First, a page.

Volvo is following the lead of other automakers by going all-electric, announcing its goal is to eliminate all its gas-powered vehicles by the year 2030.

The Sweden-based car company changed its engine lineups in 2019 to either hybrid or battery-powered, so transitioning to an all-electric fleet has been in the works for a few years.

Hybrids will be completely phased out by 2030, as well as any vehicles that might still have combustible engines, according to a statement released by the company Tuesday.

In announcing the decision, Volvo explained it is making the move “on the expectation that legislation, as well as a rapid expansion of accessible high quality charging infrastructure, will accelerate consumer acceptance of fully electric cars.”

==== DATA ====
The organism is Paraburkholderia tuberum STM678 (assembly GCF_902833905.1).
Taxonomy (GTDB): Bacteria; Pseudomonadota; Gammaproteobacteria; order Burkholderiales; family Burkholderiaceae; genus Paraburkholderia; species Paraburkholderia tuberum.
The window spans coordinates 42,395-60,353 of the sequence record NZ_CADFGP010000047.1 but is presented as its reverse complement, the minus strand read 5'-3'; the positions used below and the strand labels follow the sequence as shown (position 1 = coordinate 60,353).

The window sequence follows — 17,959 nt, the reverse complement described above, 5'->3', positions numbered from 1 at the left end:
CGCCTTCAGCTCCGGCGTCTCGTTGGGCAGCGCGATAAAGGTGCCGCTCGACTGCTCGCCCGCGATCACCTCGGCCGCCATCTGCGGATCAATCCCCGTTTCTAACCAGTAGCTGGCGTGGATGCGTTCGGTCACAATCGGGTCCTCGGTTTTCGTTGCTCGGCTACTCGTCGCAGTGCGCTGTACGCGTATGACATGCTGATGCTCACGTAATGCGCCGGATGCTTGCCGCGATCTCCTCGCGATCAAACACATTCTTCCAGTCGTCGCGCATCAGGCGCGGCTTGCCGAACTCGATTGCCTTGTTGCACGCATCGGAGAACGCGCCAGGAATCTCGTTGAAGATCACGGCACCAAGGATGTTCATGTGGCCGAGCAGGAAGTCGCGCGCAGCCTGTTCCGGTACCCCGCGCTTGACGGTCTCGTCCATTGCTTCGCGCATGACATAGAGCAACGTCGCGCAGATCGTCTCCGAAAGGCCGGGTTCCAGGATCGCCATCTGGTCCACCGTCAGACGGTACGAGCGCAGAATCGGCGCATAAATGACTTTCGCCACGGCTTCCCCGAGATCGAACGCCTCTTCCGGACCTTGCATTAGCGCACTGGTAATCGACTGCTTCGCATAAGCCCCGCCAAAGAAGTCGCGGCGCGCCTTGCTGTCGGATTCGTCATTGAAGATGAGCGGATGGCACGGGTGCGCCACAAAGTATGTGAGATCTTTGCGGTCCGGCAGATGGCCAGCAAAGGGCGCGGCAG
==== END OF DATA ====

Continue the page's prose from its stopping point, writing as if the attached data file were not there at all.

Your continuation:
This decision comes after other carmakers made similar moves, including GM, which announced its plan to sell only emission-free vehicles by the year 2035; Porsche, which plans to have 80% electric by 2030; Jaguar, which hopes to be all-electric by 2025; and Ford Europe, Audi and Bentley, which also are planning to go fully electric by 2030.

Volvo also announced its plans to sell completely online, which is departure from other automakers. The company said the move away from traditional dealership is another sign of things to come in the industry.

“Instead of investing in a shrinking business, we choose to invest in the future — electric and online,” Hakan Samuelsson, the chief executive of Volvo, said in a statement.

Volvo charged ahead with its first electric vehicle last year
Volvo charged ahead with its first electric vehicle last year AFP / Frederic J. BROWN